San Diego based photographer Justin L’Heureux ran to Bay Area to catch ultra trail runner Rory Bosio in action around Mt. Tamalpais, California. Â For Lifeproof iPhone 6 campaign and Justin, it was totally a pleasure meeting and being able to work someone with such physical ability. Rory runs 80 to 100 miles a week. Justin is a jock who fully appreciates fine athleticism. Â On set from dawn to duskÂ with CD David Oldfield, producer Varity Hoskins, and cinematographer Aaron Leiber, they made magic at the magic hour! www.justinlheureux.com
When The New Yorker ran their cover for Women’s March on Washington, a version of the classic, titled ‘The March’ we dug into Alter archives. Â Originally, she was an American wartime propaganda poster created by J. Howard Miller produced in 1943 for Westinghouse Electric as an inspiration to boost morale. Â Alter gave this ole gal a fresh face to make the point, “We Can Do It”….and that’s true At Any Age! www.thinkalter.com
When Mediabistro needs 3D version of their coveted Clio award, 2FAKE is studio of choice for CGI render. From wire frame to create shimmering highlights on a golden statuette, that’s where our artist really shines!
Robert Tardio gives an insightful interview with Agency Access about deepening brand involvement, for moreÂ here
Over the years, Iâ€™ve worked on a wide variety of still life projects. Some clients come with a pre-determined look and tight layouts. For these clients, my job becomes the realization of the clientâ€™s vision and my influence will be limited to rendering the best possible realization of that vision. I will, of course, bring as much of my personal style to the project as possible but in the end, I am rendering someone elseâ€™s ideas.
More and more often however, clients are looking for visual direction.Â As photographers, this is our opportunity to become more deeply involved in the creative process. The results can be much more rewarding and more importantly, make you a more essential part of the clientâ€™s branding. While these projects require more thought and attention, the hard work always pays off.Â I actually look at these projects as paid tests.Â These are usually the projects that end up in my portfolio.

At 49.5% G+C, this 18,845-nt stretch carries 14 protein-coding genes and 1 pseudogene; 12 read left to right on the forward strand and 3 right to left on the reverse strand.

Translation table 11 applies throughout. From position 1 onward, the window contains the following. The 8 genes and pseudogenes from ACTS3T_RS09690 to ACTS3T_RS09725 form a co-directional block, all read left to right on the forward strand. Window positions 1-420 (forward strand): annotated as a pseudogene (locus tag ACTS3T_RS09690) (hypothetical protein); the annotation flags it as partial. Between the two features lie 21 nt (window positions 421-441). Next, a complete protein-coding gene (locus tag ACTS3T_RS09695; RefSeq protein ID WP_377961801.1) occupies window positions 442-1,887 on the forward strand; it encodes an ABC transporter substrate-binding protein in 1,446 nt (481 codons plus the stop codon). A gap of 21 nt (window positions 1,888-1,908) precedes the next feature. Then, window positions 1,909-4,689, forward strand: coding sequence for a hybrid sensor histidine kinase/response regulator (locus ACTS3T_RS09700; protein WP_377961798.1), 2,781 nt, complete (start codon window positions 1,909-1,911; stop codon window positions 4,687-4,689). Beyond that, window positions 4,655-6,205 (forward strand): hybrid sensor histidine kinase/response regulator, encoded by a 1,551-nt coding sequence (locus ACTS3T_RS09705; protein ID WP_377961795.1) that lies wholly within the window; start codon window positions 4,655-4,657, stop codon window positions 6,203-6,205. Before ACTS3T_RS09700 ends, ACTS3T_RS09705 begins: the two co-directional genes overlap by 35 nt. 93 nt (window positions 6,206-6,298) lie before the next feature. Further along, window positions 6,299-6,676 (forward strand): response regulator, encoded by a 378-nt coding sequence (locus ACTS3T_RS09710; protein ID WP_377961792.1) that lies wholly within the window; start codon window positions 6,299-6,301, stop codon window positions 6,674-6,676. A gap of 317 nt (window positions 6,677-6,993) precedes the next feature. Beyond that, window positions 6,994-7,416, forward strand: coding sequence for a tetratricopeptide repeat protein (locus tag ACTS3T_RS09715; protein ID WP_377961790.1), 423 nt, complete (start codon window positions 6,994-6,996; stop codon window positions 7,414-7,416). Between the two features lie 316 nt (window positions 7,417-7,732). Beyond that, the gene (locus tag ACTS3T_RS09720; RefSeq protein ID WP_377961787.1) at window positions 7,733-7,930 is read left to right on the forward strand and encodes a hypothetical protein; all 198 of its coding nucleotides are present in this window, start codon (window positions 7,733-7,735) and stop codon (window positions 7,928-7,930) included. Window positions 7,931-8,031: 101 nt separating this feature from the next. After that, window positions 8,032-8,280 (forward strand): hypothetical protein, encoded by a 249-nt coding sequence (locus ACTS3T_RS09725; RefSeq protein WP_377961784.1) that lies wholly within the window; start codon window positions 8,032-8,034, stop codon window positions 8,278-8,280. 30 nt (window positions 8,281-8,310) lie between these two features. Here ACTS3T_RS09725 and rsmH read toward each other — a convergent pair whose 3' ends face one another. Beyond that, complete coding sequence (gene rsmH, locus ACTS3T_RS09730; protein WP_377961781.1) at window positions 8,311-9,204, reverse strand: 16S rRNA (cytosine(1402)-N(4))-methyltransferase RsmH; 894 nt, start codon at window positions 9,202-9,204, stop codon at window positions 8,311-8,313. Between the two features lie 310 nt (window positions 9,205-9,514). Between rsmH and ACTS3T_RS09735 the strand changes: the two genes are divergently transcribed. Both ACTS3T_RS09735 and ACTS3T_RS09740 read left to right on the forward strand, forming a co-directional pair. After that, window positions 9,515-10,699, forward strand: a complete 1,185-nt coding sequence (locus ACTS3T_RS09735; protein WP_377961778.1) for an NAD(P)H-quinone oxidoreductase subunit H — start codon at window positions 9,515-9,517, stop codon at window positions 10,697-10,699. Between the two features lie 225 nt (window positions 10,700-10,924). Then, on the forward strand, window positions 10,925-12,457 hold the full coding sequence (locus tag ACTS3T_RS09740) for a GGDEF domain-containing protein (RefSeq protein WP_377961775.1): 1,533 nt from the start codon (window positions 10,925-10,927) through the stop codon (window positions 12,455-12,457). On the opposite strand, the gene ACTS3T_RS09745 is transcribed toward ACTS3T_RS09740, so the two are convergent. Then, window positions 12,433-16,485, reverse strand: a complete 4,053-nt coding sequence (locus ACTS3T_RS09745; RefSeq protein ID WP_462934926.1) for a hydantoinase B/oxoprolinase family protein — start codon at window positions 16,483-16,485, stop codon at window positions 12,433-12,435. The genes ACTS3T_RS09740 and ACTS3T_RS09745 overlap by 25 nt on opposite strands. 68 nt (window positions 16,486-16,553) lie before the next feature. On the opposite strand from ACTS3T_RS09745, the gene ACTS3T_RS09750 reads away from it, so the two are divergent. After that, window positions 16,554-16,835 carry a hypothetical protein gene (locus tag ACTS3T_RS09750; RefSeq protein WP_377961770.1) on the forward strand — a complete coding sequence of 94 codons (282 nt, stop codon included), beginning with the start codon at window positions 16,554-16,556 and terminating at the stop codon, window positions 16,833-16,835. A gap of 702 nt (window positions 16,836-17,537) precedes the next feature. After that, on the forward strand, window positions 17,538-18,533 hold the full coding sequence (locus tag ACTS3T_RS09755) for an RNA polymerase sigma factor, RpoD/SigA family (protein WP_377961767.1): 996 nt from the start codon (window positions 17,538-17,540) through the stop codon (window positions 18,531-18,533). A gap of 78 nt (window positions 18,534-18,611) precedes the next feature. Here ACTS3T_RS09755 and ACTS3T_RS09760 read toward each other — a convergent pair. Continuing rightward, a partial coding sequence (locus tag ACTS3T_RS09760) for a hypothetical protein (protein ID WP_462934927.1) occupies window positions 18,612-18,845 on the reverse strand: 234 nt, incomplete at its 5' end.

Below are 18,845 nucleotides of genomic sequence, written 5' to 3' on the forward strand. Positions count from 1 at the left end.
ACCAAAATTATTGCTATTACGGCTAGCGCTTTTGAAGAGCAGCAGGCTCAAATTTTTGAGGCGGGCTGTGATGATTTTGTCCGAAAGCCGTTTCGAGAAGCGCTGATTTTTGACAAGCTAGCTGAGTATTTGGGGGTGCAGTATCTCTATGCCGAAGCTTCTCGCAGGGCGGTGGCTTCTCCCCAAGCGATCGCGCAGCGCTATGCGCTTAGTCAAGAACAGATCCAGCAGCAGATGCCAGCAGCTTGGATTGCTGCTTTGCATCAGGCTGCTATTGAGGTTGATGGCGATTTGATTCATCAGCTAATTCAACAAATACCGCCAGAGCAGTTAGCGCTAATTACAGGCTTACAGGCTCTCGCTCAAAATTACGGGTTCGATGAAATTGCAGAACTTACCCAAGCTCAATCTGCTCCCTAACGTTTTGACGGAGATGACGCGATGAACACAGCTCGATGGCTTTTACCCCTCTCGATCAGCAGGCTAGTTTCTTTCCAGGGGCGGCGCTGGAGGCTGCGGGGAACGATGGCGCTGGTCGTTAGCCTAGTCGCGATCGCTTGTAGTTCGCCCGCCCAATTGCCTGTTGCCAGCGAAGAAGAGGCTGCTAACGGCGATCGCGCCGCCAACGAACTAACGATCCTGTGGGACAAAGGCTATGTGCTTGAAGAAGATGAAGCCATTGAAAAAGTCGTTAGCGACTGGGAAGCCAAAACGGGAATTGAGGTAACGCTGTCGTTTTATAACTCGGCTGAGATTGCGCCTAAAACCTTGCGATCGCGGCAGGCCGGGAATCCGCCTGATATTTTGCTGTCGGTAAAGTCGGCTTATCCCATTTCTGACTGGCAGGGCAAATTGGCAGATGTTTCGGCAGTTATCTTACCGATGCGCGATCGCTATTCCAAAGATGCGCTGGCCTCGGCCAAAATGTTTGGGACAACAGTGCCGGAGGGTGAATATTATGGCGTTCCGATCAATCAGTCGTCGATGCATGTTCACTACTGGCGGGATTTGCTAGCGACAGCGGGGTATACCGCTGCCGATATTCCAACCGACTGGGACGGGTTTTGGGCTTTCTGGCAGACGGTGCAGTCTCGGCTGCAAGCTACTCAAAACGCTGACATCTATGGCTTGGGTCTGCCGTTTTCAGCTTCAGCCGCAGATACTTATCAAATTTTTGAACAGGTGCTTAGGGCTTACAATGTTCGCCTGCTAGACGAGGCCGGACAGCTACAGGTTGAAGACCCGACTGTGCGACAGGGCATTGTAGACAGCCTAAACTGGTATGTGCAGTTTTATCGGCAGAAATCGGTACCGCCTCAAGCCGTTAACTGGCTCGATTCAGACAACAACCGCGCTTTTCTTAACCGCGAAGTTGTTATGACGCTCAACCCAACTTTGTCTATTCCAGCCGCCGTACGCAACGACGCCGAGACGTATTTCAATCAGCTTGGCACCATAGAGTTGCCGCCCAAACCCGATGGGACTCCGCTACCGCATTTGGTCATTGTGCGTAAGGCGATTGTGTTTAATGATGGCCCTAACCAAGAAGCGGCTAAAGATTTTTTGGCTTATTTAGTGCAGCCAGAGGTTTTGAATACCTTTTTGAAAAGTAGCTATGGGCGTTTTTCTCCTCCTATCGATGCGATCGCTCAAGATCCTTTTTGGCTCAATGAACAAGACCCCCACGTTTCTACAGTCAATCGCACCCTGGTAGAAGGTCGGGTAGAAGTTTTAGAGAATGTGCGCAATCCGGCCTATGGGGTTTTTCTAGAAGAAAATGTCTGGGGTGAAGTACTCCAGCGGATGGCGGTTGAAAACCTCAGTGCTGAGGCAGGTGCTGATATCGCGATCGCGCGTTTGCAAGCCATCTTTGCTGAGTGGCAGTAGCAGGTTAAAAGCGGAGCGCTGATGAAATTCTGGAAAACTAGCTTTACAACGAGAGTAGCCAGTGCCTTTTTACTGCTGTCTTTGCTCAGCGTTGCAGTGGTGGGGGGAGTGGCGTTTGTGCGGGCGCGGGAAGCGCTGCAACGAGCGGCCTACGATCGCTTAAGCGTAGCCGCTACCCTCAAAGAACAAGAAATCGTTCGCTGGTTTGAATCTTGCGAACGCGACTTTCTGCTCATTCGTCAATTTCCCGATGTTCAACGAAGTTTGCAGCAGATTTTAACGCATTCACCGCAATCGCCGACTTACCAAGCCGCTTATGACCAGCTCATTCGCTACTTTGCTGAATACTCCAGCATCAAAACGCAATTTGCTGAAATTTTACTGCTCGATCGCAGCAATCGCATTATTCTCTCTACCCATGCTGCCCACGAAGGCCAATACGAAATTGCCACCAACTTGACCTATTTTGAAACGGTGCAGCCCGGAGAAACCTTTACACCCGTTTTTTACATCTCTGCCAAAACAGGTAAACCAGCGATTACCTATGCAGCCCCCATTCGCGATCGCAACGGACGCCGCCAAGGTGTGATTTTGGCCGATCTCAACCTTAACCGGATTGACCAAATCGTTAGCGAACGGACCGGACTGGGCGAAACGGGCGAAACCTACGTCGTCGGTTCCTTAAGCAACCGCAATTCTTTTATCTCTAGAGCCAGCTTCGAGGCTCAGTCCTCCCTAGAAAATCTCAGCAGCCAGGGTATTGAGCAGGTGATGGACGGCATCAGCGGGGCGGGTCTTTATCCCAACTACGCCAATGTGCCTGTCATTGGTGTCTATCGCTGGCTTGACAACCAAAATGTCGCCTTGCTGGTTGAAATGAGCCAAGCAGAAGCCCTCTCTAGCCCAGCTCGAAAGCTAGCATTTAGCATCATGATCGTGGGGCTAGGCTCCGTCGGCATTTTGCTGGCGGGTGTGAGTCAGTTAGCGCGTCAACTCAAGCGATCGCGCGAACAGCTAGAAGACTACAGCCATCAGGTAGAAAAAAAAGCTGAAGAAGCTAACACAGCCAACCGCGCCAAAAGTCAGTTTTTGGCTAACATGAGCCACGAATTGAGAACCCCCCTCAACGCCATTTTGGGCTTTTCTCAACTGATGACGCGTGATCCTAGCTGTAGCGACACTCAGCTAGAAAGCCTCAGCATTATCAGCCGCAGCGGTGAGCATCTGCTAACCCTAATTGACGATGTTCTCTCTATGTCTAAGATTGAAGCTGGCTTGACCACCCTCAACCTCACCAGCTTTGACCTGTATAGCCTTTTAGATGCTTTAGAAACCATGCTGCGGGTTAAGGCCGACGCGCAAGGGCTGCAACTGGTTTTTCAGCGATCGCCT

When I am approached by a client who doesnâ€™t seem to have a clear vision for their project or campaign, I will usually suggest a day or two of â€œexplorationâ€ photography. l request for the client to send me as much of the product as they can spare, be it tools, makeup, shoes, whatever they are planning to shoot.Â If necessary, we have even gone out and purchased the clientâ€™s products from a store or online but most clients will provide us with product. Â Once the client has signed off on the concept of an exploratory shoot day, we have a meeting or conference call to discuss exactly what the client is trying to communicate to consumers about their brand. Is it comfort, craftsmanship or luxury? Perhaps a specific color or the texture of the materials are essential to show.Â Visual reference in the form of a mood board or swipe art is always appreciated at this point, even if the references have nothing to do with the products we are shooting.
Now my work begins.Â I will brainstorm ideas and approaches that I feel fit the aesthetic of the brand while communicating the clientâ€™s directive.Â I will often do quick sketches and pull examples from the web of possible looks to explore.Â On the exploratory day, I work quickly and cover as many options in composition and lighting as possible, trying not to spend too much time perfecting each shot.Â I ask that the client NOT attend the exploration day.Â It is my time to live with the product and explore its nuances and particularities.Â I observe theÂ way it reacts to light and interacts with color. Inevitably, if the client is present, they will react to the first image they see and I will spend the rest of the day taking direction to perfect that image as opposed to covering numerous looks.Â By the end of the day (or night), I will try to have approximately three to four different aesthetics for the client to evaluate.Â I wait until I am finished shooting concepts to present the images to the client for review. That way, all approaches are judged equally.Â Most times, the client will see something from the exploration they love and we will book the shoot days with a clear vision of where we want to go.Â Other times, the client will cherry pick elements from the different approaches to create a look that they feel best suits their brand.Â Either way, I am able to help the client arrive at a look which best presents their brand and, in turn, allows me to become an integral part of developing their aesthetic.
Here are some images from some of the projects Iâ€™ve worked on:
San Diego based photographer Justin L’Heureux does beautiful work with a winning way. Â This man is an exceptional young talent. Â At our first meeting I could see he listens with with eyes and his ears. Â His pictures have authentic emotional content. Â His lighting is flawless and in-camera. Â There’s no relying on post. Â It’s totally refreshing to work with this man who loves sports, people, family, and keeps the smile alive! Â So happy to have Justin join our roster at www.janicemoses.com
With ALTER there’s unlimited options for character development from our illustrators and cgi artists. Â Working with a vast array of surfaces from ice, to ceramic, with metal in every form, including rust, tin, mix in irresdescent, and more; Â even consider the most difficult of all, the human form, all in CGI. Â Think challenges, think Alter. Â www.thinkalter.com